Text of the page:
There is but one rule to visiting Atlanta: Do not, under any circumstances, call it “Hotlanta”. That’s not a thing, no matter what the thermostat or pop culture tells us, and your use of the phrase will immediately launch you into a second-class caste among the locals.
Now that we’ve gotten that out of the way, we can get to talking about the premiere cultural confluence of disc golf, craft beer, and heady jams in the dirty south.
Sweetwater 420 Fest returns to Centennial Olympic Park from April 28 to May 1, 2022, and brings with it one of the headiest lineups to date: Oysterhead, Trey Anastasio Band, String Cheese Incident, Umphrey’s McGee, and more. This is the jammiest 4 days in 2022 hands-down, and it’s all happening in one of the greatest cities on the planet.
But, just like the “Hotlanta” thing, having a little insider knowledge will help you navigate the capital of the south without incident, and without getting suckered into the plastic pall of the tourism trenches.
Disc Golf in Atlanta
We are, first and foremost, a disc golf publication. Sure, that may just be a thinly-veiled excuse to buy and write about sneakers, but it does provide us with a platform to help disc-golfing visitors make informed choices about Atlanta, and we take enough pride in that not to steer you wrong.
There is but one disc golf course in Atlanta proper, and it is a beaut: Perkerson Park in the Capitol View neighborhood is a moderately wooded gem that exudes the very ethos of East Coast disc golf. Designed by John Ritger, (and with input from Andrew Fish), you will find plenty of challenge from both the short and the long tees, but with a few genuinely beautiful opportunities to let ‘er rip as well.
Sweetwater Brewing Company, along with the Intown Atlanta Disc Golf Club and Frolfer Magazine, will be hosting a one-round 420 Fest “par-ty” on Thursday, April 28th at Perkerson Park, with the proceeds going to the help finish the Dekalb Memorial Disc Golf course in the nearby Parkview neighborhood.
The Pre-Fest Par-ty will feature prizes from Sweetwater Brewing, Frolfer Magazine, and more.
Perkerson also plays host to several weekly, PDGA-sanctioned leagues:
- Frolfer Fridays begins signups at 4:20pm, teeing off around 5pm, and will be playing from the short pads on the 29th.
- Sunday Service is a staple of the ATL disc golf community, with signups beginning at 8:30am, and tee off right around 9am. This Sunday will be from the short pads as well.
Both leagues are $2 to play, with optional $3 CTP/Ace action and $5 tiered payout. ($10 all in).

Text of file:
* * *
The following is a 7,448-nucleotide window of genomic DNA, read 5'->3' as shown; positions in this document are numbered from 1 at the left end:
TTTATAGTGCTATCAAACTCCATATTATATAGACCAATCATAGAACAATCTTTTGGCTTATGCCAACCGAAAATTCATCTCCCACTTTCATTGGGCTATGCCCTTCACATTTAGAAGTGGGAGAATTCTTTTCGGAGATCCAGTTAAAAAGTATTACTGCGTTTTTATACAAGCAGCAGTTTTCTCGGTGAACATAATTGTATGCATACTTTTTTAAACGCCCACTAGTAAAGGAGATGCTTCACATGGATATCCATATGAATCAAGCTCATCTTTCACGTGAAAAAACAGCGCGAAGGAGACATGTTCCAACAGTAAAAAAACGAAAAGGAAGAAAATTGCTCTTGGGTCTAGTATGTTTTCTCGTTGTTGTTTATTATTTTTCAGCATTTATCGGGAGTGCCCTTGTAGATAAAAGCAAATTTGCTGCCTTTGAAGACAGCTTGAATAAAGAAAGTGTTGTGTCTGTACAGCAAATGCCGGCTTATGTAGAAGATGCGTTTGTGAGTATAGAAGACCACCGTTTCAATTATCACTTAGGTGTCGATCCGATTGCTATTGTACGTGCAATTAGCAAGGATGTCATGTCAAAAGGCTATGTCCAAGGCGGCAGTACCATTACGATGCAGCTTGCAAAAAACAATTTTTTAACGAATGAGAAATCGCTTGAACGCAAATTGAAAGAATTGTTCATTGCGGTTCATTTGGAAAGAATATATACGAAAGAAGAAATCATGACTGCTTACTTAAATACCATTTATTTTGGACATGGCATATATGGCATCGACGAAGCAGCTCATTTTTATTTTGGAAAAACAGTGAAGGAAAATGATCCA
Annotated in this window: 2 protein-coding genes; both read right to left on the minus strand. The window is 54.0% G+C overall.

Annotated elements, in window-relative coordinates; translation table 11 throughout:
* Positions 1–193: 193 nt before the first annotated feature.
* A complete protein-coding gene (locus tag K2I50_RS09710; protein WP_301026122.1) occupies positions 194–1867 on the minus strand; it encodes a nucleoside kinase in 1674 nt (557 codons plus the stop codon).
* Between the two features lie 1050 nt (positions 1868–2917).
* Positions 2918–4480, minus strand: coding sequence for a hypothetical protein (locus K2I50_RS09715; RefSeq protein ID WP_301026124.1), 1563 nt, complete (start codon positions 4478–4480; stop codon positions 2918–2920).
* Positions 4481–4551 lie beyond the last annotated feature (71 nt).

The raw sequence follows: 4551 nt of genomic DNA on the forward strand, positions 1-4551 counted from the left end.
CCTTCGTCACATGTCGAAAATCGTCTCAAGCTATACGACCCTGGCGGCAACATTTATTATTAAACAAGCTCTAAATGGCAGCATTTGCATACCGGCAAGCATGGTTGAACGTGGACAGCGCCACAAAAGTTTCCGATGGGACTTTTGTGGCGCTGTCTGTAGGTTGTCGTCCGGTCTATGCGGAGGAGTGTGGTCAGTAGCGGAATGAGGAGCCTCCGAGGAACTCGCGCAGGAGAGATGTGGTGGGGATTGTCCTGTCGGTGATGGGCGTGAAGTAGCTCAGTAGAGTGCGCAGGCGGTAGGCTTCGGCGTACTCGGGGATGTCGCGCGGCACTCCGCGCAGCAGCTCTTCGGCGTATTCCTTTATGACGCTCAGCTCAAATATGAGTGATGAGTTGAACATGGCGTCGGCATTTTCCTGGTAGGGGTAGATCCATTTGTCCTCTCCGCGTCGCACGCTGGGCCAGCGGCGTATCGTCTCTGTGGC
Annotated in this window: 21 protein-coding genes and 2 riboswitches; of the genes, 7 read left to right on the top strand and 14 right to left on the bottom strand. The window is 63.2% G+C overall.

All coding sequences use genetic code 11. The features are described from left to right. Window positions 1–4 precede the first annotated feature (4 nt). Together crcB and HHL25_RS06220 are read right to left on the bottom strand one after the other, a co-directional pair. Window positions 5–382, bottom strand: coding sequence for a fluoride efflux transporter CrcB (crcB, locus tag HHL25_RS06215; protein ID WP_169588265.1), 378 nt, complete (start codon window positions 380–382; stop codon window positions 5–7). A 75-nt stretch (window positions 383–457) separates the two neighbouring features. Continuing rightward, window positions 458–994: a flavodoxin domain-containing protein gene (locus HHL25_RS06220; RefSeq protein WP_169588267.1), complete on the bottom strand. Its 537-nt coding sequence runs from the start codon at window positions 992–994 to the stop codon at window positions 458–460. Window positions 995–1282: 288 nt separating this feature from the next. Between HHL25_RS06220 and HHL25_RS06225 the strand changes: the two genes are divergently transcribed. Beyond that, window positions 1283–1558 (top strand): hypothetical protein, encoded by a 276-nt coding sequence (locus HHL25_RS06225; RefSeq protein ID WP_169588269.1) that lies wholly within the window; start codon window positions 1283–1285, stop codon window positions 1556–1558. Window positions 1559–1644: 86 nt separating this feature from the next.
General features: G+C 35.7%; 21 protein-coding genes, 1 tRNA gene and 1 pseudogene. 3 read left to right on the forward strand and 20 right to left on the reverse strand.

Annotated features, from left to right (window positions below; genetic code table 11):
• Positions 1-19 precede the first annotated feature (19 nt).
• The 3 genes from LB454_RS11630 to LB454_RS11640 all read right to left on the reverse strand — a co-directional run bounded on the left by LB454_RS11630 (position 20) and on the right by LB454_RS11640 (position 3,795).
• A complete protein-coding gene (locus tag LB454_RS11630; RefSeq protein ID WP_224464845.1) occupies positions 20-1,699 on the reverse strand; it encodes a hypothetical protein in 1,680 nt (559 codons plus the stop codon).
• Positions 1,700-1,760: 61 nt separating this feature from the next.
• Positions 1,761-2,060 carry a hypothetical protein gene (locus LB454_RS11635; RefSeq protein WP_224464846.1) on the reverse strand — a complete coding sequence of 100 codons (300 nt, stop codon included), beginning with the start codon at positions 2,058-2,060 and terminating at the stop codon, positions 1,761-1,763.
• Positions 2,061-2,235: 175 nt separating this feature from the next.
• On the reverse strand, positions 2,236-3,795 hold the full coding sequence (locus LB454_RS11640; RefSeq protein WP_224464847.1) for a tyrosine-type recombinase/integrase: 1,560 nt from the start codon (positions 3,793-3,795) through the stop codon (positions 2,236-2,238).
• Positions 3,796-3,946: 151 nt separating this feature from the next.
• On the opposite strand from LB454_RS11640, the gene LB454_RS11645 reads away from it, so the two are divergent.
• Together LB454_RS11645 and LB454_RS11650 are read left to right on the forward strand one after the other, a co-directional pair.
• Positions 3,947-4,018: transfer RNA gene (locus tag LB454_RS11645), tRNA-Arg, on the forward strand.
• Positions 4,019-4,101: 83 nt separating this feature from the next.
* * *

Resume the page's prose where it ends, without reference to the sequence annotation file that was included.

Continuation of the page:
Disc Golf NEAR Atlanta
While Perkerson Park remains the only course in Atlanta itself, there are a glut of tremendous tracks just outside of the city too busy to hate, all with their own unique charm.
Redan Park (Rosewood Dekalb): One of the older courses in the area, Redan harkens back to some of disc golf’s formative days. Simple in its design, but devilish in the details, Redan is a true “park” course with bomber holes, tight gaps, ace runs, and interesting shot-shaping to be had for the serious golfer. Less-experienced players will enjoy the course’s fairly straightforward vibe and picturesque fairways.
The Tracks, McDonough: If you’re looking to be humbled, The Tracks in nearby McDonough, GA is your huckleberry. With fairways resembling mineshafts, this heavily-wooded and highly technical course is the place that locals love to hate, and hate to love. Hole 9 basket selfies are guaranteed to pump up your social media game, but Hole 11 will be lurking soon after to keep your head from getting too big.
Hobb’s Farm, Carrollton: An hour’s drive west of the city of Atlanta lies one of the southeast’s premier courses – the John Houck-designed Hobb’s Farm. Big arms will have an advantage every third hole or so, but the beauty of this track is its ability to push you out of your comfort zone. Gorgeous from start to finish and perfectly bucolic in sections, Hobb’s is the disc golfer’s disc golf course, and worth the stop if you’re traveling in or out via I-20.
Little Mulberry, Dacula: A course that truly has it all, Little Mulberry can be as frustrating as it is fun at times. Several holes beg you to unload the entire bag off the tee, while others have you struggling to just keep it in the middle with a putter. The stretch from Hole 10 to Hole 15 is one of the most unique in disc golf, and will have you reaching deeper into your bag than you have in quite a while.
Green Valley, Griffin: One of the prettiest properties to ever have baskets planted on it, the water-heavy Green Valley is another banger from course designer and Innova pro Kevin McCoy. Bring plenty of wide-rimmed, fast discs with you to battle the wind, and try not to smile when you step onto the tee of 8, 12, or 16.
Parker’s Pasture, Covington: One of the area’s most unique courses, Parker’s Pasture is an adventurous hike, traversing a dramatically undulating expanse that provides the player with the sort of shots that aren’t easily forgotten. Hole 3 may be the signature hole here, but number 8 might very well be one of the greatest disc golf holes ever designed. Parker’s Pasture may not be a very casual place to play, but it’s completely worth the sore legs.